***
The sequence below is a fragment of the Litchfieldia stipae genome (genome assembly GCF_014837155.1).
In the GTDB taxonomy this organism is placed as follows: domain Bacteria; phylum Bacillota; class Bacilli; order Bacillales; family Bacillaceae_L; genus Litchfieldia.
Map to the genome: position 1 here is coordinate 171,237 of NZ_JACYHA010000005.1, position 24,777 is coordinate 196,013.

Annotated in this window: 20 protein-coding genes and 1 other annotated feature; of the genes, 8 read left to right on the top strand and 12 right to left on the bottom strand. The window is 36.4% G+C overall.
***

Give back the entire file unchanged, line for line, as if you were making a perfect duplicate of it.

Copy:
The sequence below is a fragment of the Litchfieldia stipae genome (genome assembly GCF_014837155.1).
In the GTDB taxonomy this organism is placed as follows: domain Bacteria; phylum Bacillota; class Bacilli; order Bacillales; family Bacillaceae_L; genus Litchfieldia.
Map to the genome: position 1 here is coordinate 171,237 of NZ_JACYHA010000005.1, position 24,777 is coordinate 196,013.

Annotated in this window: 20 protein-coding genes and 1 other annotated feature; of the genes, 8 read left to right on the top strand and 12 right to left on the bottom strand. The window is 36.4% G+C overall.